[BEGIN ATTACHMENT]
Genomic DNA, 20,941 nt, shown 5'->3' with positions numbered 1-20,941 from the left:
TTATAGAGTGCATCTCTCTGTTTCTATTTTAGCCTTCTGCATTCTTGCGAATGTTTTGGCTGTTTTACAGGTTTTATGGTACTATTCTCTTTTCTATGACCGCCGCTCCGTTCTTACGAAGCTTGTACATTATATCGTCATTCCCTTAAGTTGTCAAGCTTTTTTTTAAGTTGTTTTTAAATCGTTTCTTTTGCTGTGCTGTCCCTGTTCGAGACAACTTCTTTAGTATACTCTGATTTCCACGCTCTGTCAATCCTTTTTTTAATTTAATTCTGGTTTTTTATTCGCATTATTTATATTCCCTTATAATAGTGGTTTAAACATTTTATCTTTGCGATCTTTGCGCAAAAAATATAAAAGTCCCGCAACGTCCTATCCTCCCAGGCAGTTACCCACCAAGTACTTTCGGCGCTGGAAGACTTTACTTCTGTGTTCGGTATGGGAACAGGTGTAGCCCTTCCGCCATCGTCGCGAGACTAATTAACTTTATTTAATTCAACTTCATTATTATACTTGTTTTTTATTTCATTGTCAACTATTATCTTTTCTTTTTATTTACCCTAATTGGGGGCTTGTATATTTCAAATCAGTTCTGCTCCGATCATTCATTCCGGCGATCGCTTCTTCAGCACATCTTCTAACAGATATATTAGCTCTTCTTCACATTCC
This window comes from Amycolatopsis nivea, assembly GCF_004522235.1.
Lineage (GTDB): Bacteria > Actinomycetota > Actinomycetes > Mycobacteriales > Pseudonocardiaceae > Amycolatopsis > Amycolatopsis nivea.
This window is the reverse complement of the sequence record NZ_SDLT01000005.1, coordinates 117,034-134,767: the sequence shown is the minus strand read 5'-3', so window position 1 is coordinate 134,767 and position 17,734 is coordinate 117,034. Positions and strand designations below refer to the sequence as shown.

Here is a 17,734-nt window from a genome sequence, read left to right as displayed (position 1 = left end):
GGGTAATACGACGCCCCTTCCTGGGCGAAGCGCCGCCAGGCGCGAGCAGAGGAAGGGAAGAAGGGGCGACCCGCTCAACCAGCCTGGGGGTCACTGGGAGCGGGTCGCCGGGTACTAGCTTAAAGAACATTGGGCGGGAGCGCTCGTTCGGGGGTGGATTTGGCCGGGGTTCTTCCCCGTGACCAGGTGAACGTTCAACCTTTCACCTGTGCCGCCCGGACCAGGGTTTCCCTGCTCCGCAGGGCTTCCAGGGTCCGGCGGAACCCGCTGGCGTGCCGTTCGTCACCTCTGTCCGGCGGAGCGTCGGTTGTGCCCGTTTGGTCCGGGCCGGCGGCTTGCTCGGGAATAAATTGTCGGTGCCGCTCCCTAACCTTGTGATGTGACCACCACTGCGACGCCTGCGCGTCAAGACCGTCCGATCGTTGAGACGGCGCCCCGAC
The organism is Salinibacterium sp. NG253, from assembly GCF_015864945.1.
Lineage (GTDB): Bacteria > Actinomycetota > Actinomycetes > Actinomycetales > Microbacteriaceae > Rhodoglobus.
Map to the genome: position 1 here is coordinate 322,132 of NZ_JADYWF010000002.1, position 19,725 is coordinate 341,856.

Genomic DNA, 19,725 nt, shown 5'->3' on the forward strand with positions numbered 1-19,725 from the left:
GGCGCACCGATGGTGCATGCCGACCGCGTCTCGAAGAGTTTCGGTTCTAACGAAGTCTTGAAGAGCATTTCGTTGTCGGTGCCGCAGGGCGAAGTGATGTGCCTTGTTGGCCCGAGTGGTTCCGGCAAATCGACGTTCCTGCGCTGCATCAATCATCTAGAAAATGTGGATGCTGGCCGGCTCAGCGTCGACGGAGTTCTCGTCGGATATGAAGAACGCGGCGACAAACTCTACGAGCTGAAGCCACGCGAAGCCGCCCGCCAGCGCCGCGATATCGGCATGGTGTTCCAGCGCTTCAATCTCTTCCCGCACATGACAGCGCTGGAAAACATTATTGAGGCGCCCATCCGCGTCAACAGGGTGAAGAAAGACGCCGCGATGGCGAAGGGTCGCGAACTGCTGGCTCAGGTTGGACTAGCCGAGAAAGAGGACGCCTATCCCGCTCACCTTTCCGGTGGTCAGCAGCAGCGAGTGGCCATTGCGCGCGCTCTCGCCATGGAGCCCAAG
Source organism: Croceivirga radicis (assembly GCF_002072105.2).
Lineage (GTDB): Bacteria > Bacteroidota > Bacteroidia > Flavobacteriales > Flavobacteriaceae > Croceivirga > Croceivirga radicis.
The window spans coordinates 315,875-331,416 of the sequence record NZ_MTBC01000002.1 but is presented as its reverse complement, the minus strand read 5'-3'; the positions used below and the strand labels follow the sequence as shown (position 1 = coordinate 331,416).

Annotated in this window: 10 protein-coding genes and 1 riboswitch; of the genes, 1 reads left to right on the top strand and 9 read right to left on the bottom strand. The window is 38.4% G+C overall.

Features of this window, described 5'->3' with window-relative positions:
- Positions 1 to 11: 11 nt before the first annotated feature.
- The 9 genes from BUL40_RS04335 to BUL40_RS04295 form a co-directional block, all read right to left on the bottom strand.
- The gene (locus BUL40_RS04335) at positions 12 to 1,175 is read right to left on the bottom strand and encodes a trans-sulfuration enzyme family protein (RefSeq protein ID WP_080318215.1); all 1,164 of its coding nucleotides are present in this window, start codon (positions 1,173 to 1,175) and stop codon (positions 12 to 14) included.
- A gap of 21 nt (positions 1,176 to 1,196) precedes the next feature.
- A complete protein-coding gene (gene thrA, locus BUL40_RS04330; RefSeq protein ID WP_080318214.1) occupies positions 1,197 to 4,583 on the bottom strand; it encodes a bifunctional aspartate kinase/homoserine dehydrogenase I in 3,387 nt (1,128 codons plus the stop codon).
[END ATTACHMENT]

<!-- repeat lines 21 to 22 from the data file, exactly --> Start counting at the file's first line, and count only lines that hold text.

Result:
- A gap of 21 nt (positions 1,176 to 1,196) precedes the next feature.
- A complete protein-coding gene (gene thrA, locus BUL40_RS04330; RefSeq protein ID WP_080318214.1) occupies positions 1,197 to 4,583 on the bottom strand; it encodes a bifunctional aspartate kinase/homoserine dehydrogenase I in 3,387 nt (1,128 codons plus the stop codon).